Low back pain in children and adolescents: a growing problem

Recent research suggests a significant increase in the incidence of low back pain reported among  children  and  adolescents.  Prevalence  increases  with  age,  and  may  be  a  strong indicator of similar issues in adulthood. Causes remain an open question, experts reported at the EFORT Congress in Istanbul.

Istanbul, 6 June 2013  – A recent meta-analysis has suggested that the prevalence rates of low back pain in children and adolescents are higher in more recent studies compared to earlier studies. Dr Teija Lund (ORTON Orthopaedic Hospital, Helsinki), speaking on low back pain  in  this  age  group  at  the  14th   Congress  of  the  European  Federation  of  National Associations of Orthopaedics and Traumatology (EFORT) in Istanbul, said it is still unclear whether these higher reported prevalence rates reflect a true increase in incidence or better recognition of the problem. “However, the past two decades have witnessed an increase in the research performed on this symptom in children and adolescents,” said Dr Lund.

Dr Lund said that in the 1980s it was still believed that children should not have low back pain, and if they did, it was usually due to a severe pathology. “Epidemiological research has  now  shown  that  low  back  pain  in  this  age  group  is  a  common  phenomenon  with reported  prevalence  rates  of  up  to  60%.  The  prevalence  increases  with  age,  and  reaches that seen in adults by late adolescence,” said Dr Lund. Girls have a higher risk to develop back pain than boys.

According to a prospective long-term study carried out by Dr Lund two years ago 59% of healthy  school  age  children  followed  through  maturity  experienced  low  back  pain  by  the time they reached 18 to 19 years old. At the outset of the investigation when they were 7 to 8 years old, 9% of the children had reported experiencing low back pain, showing a clear increase in prevalence.

Modern lifestyle of children and  adolescents: a risk  factor?

Epidemiological studies have investigated the possible associated factors or risk factors for childhood and adolescent low back pain, with conflicting results. “Several studies have addressed the influence of life-style factors, among others overweight, smoking, physical activity, and ‘screen time’. No definite conclusions can be made based on this research,” explained Dr Lund. In fact the studies indicate that care must be taken with what may seem an  obvious  remedy,  i.e.  physical  activity.  “The  studies  suggest  that  both  a  sedentary  life style  and  competitive  sports  would  increase  the  risk  of  low  back  pain,”  said  Dr  Lund. However, she said, as most of these studies are cross-sectional and not longitudinal, they can only assess associations, and not causality.

Looking to the  future: identify causes, develop preventive measures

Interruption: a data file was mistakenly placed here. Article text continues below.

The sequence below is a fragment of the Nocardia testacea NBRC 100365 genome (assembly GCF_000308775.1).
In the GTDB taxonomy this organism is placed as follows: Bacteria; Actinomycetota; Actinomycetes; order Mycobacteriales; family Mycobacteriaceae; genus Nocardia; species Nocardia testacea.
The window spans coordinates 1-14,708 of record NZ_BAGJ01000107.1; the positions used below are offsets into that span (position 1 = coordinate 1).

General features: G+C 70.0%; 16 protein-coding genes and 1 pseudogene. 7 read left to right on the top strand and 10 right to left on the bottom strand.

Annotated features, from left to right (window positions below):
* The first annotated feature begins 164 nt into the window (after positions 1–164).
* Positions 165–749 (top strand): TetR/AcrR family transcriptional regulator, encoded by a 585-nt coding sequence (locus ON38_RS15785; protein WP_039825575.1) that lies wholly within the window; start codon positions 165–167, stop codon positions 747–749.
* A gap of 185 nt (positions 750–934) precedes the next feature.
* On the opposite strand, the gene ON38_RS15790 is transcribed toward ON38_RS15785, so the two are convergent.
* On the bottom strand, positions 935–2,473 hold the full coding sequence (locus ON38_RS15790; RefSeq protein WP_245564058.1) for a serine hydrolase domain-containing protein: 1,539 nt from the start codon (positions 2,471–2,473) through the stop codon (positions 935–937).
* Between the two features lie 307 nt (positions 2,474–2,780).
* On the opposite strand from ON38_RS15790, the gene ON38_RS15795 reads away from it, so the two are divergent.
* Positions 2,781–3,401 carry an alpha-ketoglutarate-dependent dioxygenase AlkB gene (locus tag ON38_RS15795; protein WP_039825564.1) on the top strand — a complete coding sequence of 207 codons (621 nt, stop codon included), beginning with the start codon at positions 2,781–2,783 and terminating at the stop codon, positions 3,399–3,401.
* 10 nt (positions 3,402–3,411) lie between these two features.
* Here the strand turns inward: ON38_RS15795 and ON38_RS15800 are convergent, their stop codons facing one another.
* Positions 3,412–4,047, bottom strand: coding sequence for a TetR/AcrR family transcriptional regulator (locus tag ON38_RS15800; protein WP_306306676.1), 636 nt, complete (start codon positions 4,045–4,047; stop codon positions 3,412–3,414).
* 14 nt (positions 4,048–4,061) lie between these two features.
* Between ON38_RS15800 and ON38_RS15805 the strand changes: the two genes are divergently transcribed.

Dr Lund emphasised the most important recent development is that the medical community has  now  started  to  pay  attention  to  musculo-skeletal  pain  in  children  and  adolescents,  especially low back pain. Since some studies suggest that low back pain in early life is the strongest predictor of adult low back pain, there are clear implications for individual health and health care costs. “If we think of the common nature of low back pain – almost all of us experience  it  at  some  point  of  our  life  –  and  its  financial  implications  to  the  health  care system  and  society  in  general,  preventing  low  back  pain  as  early  as  possible  would  be beneficial from both the individual’s and society’s perspective,” Dr Lund said.

Thus Dr Lund said in the future, more longitudinal studies will be needed to identify possible risk  factors  for  low  back  pain  in  children  and  adolescents  so  that  efforts  can  be  directed toward developing preventive measures for these specific factors.


The   European   Federation   of   National   Associations   of   Orthopaedics   and   Traumatology (EFORT) is the umbrella organisation linking Europe´s national orthopaedic societies. EFORT was founded in  1991 in  the Italian Marentino. Today it  has 42 national member societies from 43 member countries and six associate scientific members.

EFORT   is   a   non-profit   organisation.   The   participating   societies   aim   at   promoting   the exchange  of  scientific  knowledge  and  experience  in  the  prevention  and  treatment  of diseases and injuries of the musculoskeletal system. EFORT organises European congresses, seminars, courses, forums and conferences. It also initiates and supports basic and clinical research.

Source:  EFORT  Speciality  Society  Session:  Low  back  pain  in  children  and  adolescents:  Epidemiology  and  risk factors; Lund et al, Lumbar disc changes on MRI and low back pain. Lumbar Spine Annual Meeting 2011

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